New strategies to improve treatment of congenital cardiovascular defects and the subsequent damage acquired after birth that ultimately results in heart failure are being framed by experts.
And the new approaches were discussed at a recent meeting of paediatric cardiovascular experts from around the world who gathered at the Indiana University School of Medicine and Riley Hospital for Children for the second annual Riley Heart Center Symposium on Cardiac Development.
The symposium focused on molecular mechanisms that implement the instructions embedded within DNA that enable cells to form a functional heart.
The key proteins studied called transcription factors regulate how other genes are turned on and off in a complicated ballet that ultimately instructs a cell to become a cardiomyocyte and where to move and how to function.
When this dance goes awry, congenital heart defects are the unfortunate result.
"Although the process by which transcription factors regulate the expression of other gene products is well understood, how the many factors coordinate their functions to precisely define a cell's purpose is only now becoming possible to understand," said symposium co-organizer Dr. Anthony Firulli, professor of paediatrics and member of the Riley Heart Research Centre.
"Indeed, when one considers the numerous different cell types that make up the heart and great vessels that are required to function in unison to pump blood throughout the body and that in every cell type there are complex combinatorial codes instructing each cell on how to function and how to communicate with their neighbouring cells, it provides a complex challenge for heart researchers to understand," said Dr. Simon J. Conway, professor of paediatrics and member of the Riley Heart Research Centre, who co-organized the symposium.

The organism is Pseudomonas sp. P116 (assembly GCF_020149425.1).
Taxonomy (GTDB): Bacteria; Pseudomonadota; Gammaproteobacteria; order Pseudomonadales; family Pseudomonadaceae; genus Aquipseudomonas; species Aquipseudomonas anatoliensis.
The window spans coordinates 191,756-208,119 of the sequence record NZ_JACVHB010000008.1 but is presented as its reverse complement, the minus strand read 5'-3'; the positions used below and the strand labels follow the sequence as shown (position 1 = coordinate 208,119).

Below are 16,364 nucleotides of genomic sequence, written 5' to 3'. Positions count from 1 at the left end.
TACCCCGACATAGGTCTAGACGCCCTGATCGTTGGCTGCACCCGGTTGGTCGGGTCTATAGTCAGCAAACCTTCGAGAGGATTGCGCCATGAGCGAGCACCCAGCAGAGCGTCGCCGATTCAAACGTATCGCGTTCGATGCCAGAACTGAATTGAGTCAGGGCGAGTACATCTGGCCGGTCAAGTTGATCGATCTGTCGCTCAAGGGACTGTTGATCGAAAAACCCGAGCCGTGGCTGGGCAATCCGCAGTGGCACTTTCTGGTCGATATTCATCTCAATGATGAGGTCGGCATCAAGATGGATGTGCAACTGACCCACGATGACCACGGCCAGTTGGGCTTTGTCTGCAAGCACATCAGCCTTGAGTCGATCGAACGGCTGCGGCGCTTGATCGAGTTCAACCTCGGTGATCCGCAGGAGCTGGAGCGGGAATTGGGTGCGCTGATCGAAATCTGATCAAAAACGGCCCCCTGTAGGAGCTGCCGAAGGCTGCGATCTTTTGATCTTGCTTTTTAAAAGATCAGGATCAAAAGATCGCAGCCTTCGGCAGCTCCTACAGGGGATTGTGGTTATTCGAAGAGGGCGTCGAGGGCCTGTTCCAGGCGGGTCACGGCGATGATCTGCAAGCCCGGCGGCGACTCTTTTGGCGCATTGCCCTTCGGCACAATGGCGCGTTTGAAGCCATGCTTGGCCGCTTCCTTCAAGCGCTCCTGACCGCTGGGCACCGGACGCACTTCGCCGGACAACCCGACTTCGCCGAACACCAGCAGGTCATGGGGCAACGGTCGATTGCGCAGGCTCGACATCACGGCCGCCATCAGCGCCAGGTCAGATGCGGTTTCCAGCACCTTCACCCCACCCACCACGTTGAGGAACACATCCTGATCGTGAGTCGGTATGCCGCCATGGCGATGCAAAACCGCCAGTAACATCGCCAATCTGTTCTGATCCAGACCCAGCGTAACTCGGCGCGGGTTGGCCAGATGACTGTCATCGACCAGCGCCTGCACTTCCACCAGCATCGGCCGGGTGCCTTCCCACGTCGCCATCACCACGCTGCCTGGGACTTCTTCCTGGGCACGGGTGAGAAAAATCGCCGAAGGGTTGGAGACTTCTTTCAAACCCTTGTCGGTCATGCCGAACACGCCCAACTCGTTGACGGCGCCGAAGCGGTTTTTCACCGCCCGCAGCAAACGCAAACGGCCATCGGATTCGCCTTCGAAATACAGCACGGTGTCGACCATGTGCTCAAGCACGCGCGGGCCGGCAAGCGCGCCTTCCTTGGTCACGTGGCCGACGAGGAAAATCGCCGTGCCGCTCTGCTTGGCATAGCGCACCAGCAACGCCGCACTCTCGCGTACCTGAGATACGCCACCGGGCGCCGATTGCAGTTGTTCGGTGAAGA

Heart development is characterized by the differentiation, proliferation and movement of cardiac muscle cells, which interact with extra cardiac tissues connecting the heart with the vasculature.
Firulli presented a comprehensive overview of the role that the Hand1 and Hand2 genes play during cardiogenesis, touching on interesting aspects of their overlapping functions.
Conway presented data that directly tested whether the developing heart really requires both Hand1 and Hand2, and if one could be replaced by the other.
These data from transgenic mouse models suggest that even though the Hand proteins are very similar in structure and may be expected to fulfill similar roles, Hand1 and Hand2 are independently required for the heart to develop normally.
Dr. Tiffanie R. Johnson from Riley Hospital, presented a review of ideal imaging techniques for the most common complex congenital heart defects.
She discussed the best ways to diagnose and follow patients as they grow, both before and after surgical intervention.
Johnson believes advances in imaging techniques will lead to higher quality and safer diagnostic imaging capabilities that will continue to be needed in the field of congenital heart disease.
The details of the symposium have been published in the latest issue of the journal Pediatric Cardiology.